Online registry of beauty and wellness therapists to help consumers make better choices

The online registry allows consumers to check if their beauticians are qualified before signing up for a facial, for instance.
The online registry allows consumers to check if their beauticians are qualified before signing up for a facial, for instance.PHOTO: ST FILE

SINGAPORE - An online registry of beauty and wellness therapists was launched on Friday (Jan 8), to allow consumers to check if their beauticians are qualified before signing up for a facial, for instance.

The registry, the first in Singapore, was launched by the Spa and Wellness Association of Singapore (SWAS), an industry group with more than 800 active members.

"The SWAS Registry of Complementary Therapists provides a reliable source for consumers to verify if a therapist or entity has the relevant competencies to provide specific treatments," said the association's honorary secretary Edward Wong, who is also president of SwissBrands Singapore.

Besides beauticians, other service providers such as masseuses, manicurists, hairdressers and yoga instructors can be registered too.

Industry experts, consisting of accredited educators and practitioners, will validate the qualifications of the therapists in the registry. Registered therapists also have to observe a professional code of ethics and conduct.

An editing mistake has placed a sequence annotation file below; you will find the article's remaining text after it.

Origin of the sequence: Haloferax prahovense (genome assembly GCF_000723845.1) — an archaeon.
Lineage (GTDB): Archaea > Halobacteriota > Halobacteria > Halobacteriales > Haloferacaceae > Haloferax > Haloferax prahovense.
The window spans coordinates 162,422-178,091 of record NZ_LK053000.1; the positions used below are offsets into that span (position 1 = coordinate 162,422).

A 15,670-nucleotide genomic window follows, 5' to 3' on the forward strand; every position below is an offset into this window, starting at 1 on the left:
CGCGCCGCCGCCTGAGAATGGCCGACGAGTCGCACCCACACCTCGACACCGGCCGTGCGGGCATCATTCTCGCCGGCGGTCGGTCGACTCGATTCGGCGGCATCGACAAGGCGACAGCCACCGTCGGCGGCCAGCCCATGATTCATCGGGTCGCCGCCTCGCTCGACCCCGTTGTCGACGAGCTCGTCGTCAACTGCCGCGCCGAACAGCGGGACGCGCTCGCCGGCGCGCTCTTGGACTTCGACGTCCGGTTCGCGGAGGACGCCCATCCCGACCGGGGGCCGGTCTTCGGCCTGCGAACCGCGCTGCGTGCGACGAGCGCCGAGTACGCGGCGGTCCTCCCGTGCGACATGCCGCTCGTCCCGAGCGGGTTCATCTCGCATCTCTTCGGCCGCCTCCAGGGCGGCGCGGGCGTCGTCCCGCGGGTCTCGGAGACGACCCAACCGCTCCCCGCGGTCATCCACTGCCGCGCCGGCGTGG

So far, only 500 therapists have signed up, less than 1 per cent of the approximately 100,000 therapists in the market.

"We have to start somewhere," said Mr Wong, who said he was confident that SWAS will register 5,000 therapists in the next six months. The association will send newsletters to its members, engage the media and hold two public forums this year.

"The Consumers Association of Singapore has strongly encouraged its 600 CaseTrust-accredited members to join and they tend to be the bigger spas," he added.

Consumers can access a prototype of the registry at www.srct.sg. They have to key in the treatment and name of a therapist or business to get information about a therapist's qualifications. A full version of the website will be launched by August this year.

Last year, Case received 78 complaints about unsatisfactory service by beauty, hair, slimming and fitness companies. The beauty and wellness industry has about 20,000 businesses here, said SWAS which projected the figures from a 2011 Inland Revenue Authority of Singapore audit. Each business has four to five workers on average.

For this year, professional members of SWAS can join the registry for free, while non-members pay a $60 annual fee.

Ms Ivie Ng, 30, business operations manager of Revive Capital Group, said her company is undecided. "We are worried that our therapists will be poached by other companies. But the idea is good because it protects consumers."

Accounts manager Felix Loo, 39, said convenience is more important. "If I'm just going for a foot massage or manicure near my home, I won't bother to check the therapist's qualifications," she said.

Case's executive director Seah Seng Choon welcomed the new registry. "It offers consumers an easy way to identify if a therapist has the relevant qualification and skills to perform the intended treatment properly and safely," he added.